“Creativity is the way I share my soul with the world.” -Brene’ Brown
My in-laws bought me a sewing machine as a surprise present for my thirtieth birthday. I went along with the excitement of the moment, but I wasn’t at all feeling genuinely thrilled. I’m super crafty, but before that moment, I had only used a needle and thread to mend a hem or sew on a button. I had never operated a sewing machine, much less this Cadillac with all the bells and whistles.
The present was thoughtful and equally overwhelming.
All I could think is, “If I’m not good at this, they have spent quite a large sum of money, for nothing.”
It sat in the box for a couple of months, until, at my husband’s bidding, I took a sewing class. I did some Googling and found a local shop which taught classes for beginners, and I signed up.
An older black lady taught the class. She’d been a seamstress for 35 years. She was incredibly kind and helpful, but I could not get past the idea that I was going to fail big. Halfway through the class, she said, in her deep Southern drawl, “Honey, I don’t know why you’re in the beginner class. You already know how to do all of this!”
With the skills I learned from the class, and a completed project under my belt, I had a newfound confidence. I decided to try something on my own, and it turned out well. My very first sewing project was a simple pinafore dress.
Two years later, I am willing to try almost anything. If I see it and want to make it happen, I go for it. And I don’t suck at it.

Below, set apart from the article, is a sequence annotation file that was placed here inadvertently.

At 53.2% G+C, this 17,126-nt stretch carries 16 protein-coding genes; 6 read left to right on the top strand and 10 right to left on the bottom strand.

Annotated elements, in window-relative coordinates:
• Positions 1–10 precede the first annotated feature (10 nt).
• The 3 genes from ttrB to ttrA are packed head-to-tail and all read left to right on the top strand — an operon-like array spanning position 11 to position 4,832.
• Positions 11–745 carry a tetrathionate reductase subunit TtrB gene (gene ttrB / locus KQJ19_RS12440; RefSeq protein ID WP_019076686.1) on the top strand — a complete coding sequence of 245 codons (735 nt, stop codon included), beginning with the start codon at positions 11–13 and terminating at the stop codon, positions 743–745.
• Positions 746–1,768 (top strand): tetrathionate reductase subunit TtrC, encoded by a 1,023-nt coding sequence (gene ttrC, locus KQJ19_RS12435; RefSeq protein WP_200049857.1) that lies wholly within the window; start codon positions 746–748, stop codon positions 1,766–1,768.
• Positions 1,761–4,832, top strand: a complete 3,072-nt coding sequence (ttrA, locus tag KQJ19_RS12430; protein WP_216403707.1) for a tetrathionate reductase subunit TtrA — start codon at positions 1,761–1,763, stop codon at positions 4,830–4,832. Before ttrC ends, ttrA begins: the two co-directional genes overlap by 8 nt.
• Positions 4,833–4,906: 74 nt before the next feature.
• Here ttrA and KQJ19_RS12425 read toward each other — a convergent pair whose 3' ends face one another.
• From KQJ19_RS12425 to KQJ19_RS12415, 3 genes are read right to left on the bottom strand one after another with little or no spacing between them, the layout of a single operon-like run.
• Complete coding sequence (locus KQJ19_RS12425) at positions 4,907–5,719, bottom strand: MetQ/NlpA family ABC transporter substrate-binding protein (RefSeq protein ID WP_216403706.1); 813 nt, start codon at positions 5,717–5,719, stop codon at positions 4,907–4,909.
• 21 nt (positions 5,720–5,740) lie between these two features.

Often, friends approach me with compliments over an outfit my daughter is wearing or a costume I made my son. They say things like, “My grandmother’s sewing machine is still in a box in the attic!” Or “I could never do something like that! You’re so talented!” And I remember, just two years ago, feeling the exact same way.
But the truth is, you never know if you’ll like something or have a knack for it, until you try.
I feel most alive when I’m creative.
Even if I am using a pattern, I still have the vision: the additional trim, the buttons, lace, and other little “extras” that make the project my very own creation.
To create something from nothing, in some small way, feels like a touch of the Divine. As I look around at my beautiful children and this beautiful life, I see God sculpting something extraordinary from a completely blank slate.
Just like Sasha with her jewelry and jellies or my husband with his writing, creativity allows us to tap into the whimsy and imagination of God. It is a humbling and exciting experience.
Creativity also requires a great deal of vulnerability.
That’s when I know I am not God. Not all my plans work. Some projects get scrapped. And because of self-doubt, it is incredibly easy to talk myself out of doing something, before I ever begin.
Even when a project doesn’t turn out perfectly, I’ve learned a lesson, gained some wisdom, and learned from what didn’t work. It’s a lot like life. We have hang ups, disappointments, and dreams that don’t quite turn out like we initially imagined, but we keep getting back up. We return to the drawing board, and eventually, what we end up with is something magical.
I may not be Martha Stewart and I may never have a blog go viral, but I am also no longer the girl with the sewing machine in a dusty old box.Creativity allows us to tap into the whimsy and imagination of God. Have you used yours lately?Click To Tweet
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